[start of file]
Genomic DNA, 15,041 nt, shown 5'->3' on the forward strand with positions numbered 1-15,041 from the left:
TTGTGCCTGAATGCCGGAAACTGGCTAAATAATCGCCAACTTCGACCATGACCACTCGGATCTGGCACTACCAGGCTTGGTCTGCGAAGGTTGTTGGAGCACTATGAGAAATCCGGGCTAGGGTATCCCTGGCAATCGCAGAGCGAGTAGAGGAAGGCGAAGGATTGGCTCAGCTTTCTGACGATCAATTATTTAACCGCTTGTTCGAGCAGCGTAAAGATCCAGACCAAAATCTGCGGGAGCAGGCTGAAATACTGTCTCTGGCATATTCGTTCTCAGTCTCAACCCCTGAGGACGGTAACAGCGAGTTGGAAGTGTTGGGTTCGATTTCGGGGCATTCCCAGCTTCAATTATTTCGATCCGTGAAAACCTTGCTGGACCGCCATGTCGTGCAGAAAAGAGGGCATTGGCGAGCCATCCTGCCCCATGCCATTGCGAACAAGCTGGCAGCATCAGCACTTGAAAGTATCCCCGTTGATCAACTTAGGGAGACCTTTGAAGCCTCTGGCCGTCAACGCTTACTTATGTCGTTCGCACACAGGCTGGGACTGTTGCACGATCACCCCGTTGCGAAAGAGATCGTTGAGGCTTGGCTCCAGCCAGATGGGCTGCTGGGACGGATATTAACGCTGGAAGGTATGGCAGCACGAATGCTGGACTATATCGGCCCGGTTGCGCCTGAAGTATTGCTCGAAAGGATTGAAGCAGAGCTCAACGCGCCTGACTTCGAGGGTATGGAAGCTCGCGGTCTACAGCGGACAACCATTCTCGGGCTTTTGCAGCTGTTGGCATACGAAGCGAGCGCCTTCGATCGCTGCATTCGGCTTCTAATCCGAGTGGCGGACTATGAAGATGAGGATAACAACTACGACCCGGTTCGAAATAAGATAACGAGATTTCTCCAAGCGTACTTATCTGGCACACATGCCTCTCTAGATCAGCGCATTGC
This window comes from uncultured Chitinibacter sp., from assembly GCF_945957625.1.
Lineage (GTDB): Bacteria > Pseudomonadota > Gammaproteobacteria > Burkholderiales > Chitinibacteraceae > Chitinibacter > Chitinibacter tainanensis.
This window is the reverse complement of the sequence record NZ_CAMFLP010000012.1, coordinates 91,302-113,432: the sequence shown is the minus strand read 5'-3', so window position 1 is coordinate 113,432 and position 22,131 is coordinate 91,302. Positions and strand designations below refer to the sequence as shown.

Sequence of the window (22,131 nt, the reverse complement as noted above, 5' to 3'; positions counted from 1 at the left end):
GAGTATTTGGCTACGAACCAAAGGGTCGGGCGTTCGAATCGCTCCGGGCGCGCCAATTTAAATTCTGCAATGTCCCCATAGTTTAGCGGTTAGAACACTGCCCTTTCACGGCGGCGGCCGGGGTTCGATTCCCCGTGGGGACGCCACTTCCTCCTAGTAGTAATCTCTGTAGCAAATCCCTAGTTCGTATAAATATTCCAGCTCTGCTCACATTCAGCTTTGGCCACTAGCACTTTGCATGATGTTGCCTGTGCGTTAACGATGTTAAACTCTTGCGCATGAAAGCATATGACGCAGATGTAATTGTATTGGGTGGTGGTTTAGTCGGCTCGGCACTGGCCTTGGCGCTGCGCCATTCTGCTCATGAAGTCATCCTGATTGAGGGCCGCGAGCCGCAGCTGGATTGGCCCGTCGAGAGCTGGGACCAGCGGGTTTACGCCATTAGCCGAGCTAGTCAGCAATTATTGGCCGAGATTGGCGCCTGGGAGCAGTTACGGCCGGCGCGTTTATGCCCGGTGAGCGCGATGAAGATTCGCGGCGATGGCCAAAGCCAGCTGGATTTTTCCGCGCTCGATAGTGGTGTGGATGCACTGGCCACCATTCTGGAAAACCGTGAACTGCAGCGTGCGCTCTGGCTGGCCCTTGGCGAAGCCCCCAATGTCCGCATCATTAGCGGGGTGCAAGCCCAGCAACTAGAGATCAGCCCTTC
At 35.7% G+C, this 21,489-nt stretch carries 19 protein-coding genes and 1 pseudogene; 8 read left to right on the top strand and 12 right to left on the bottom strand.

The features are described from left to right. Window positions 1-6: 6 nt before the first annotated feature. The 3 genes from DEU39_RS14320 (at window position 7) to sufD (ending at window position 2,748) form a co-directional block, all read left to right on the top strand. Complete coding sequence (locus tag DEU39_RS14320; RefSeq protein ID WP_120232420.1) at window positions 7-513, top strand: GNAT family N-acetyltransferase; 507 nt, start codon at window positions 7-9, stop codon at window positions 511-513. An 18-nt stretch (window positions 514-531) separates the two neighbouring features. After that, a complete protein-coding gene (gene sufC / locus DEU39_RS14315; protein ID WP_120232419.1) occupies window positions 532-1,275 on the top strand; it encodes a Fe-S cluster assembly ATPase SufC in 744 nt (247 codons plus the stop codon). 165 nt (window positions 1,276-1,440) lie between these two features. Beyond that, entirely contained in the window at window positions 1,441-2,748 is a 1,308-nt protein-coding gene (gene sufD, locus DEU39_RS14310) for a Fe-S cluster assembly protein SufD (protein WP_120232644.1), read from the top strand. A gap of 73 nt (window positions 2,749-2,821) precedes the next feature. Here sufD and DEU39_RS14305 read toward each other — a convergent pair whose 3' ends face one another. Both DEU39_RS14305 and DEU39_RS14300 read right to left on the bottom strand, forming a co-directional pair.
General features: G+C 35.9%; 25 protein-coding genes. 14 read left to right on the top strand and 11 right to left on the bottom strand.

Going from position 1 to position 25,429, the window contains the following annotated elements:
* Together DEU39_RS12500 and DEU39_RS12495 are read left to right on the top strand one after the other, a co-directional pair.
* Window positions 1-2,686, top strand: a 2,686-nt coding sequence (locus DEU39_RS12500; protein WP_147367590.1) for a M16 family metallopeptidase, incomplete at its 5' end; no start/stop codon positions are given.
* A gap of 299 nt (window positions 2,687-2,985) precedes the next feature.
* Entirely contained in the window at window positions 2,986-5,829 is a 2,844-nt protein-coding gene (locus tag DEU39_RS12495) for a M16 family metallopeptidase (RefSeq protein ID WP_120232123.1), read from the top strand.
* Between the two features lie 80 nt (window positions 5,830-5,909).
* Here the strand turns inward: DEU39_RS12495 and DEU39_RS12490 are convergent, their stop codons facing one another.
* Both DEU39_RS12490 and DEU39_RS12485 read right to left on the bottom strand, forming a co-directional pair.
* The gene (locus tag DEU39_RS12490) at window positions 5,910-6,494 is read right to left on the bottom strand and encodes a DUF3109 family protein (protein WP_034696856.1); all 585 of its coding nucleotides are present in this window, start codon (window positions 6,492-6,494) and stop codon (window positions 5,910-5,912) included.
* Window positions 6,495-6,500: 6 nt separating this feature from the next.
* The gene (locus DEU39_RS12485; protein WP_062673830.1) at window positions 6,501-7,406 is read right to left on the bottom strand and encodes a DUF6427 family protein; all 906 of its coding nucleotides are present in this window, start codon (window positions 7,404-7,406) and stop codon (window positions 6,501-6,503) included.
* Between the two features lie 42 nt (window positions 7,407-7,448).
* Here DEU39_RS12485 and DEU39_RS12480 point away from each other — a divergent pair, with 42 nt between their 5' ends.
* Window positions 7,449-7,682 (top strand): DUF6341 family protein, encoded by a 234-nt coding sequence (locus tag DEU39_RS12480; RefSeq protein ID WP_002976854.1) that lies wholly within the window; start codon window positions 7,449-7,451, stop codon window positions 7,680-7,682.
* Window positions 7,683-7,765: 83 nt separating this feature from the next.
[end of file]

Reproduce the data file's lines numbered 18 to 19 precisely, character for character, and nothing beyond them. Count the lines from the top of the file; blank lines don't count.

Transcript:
* Both DEU39_RS12490 and DEU39_RS12485 read right to left on the bottom strand, forming a co-directional pair.
* The gene (locus tag DEU39_RS12490) at window positions 5,910-6,494 is read right to left on the bottom strand and encodes a DUF3109 family protein (protein WP_034696856.1); all 585 of its coding nucleotides are present in this window, start codon (window positions 6,492-6,494) and stop codon (window positions 5,910-5,912) included.